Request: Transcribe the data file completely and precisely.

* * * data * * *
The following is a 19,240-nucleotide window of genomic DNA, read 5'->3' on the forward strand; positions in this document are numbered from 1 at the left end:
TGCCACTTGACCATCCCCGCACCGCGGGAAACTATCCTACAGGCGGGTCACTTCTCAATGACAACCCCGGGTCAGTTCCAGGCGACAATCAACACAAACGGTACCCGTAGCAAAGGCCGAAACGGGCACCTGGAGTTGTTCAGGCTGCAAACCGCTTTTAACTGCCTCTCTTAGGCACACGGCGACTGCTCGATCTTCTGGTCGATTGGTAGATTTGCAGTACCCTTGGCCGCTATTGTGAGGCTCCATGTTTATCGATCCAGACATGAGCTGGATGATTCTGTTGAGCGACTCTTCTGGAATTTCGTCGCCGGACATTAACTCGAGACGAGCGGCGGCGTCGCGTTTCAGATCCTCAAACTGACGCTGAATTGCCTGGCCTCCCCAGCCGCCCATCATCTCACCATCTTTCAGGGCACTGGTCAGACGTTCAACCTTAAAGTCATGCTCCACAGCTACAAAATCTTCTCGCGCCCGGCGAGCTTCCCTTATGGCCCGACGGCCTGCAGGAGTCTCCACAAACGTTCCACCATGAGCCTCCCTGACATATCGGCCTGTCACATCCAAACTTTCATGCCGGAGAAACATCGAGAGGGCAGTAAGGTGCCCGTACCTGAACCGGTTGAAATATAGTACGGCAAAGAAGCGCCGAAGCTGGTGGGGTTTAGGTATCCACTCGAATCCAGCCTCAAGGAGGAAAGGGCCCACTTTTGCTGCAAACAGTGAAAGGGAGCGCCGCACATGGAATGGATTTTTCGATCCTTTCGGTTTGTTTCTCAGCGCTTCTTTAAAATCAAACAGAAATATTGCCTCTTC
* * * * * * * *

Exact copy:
The following is a 19,240-nucleotide window of genomic DNA, read 5'->3' on the forward strand; positions in this document are numbered from 1 at the left end:
TGCCACTTGACCATCCCCGCACCGCGGGAAACTATCCTACAGGCGGGTCACTTCTCAATGACAACCCCGGGTCAGTTCCAGGCGACAATCAACACAAACGGTACCCGTAGCAAAGGCCGAAACGGGCACCTGGAGTTGTTCAGGCTGCAAACCGCTTTTAACTGCCTCTCTTAGGCACACGGCGACTGCTCGATCTTCTGGTCGATTGGTAGATTTGCAGTACCCTTGGCCGCTATTGTGAGGCTCCATGTTTATCGATCCAGACATGAGCTGGATGATTCTGTTGAGCGACTCTTCTGGAATTTCGTCGCCGGACATTAACTCGAGACGAGCGGCGGCGTCGCGTTTCAGATCCTCAAACTGACGCTGAATTGCCTGGCCTCCCCAGCCGCCCATCATCTCACCATCTTTCAGGGCACTGGTCAGACGTTCAACCTTAAAGTCATGCTCCACAGCTACAAAATCTTCTCGCGCCCGGCGAGCTTCCCTTATGGCCCGACGGCCTGCAGGAGTCTCCACAAACGTTCCACCATGAGCCTCCCTGACATATCGGCCTGTCACATCCAAACTTTCATGCCGGAGAAACATCGAGAGGGCAGTAAGGTGCCCGTACCTGAACCGGTTGAAATATAGTACGGCAAAGAAGCGCCGAAGCTGGTGGGGTTTAGGTATCCACTCGAATCCAGCCTCAAGGAGGAAAGGGCCCACTTTTGCTGCAAACAGTGAAAGGGAGCGCCGCACATGGAATGGATTTTTCGATCCTTTCGGTTTGTTTCTCAGCGCTTCTTTAAAATCAAACAGAAATATTGCCTCTTC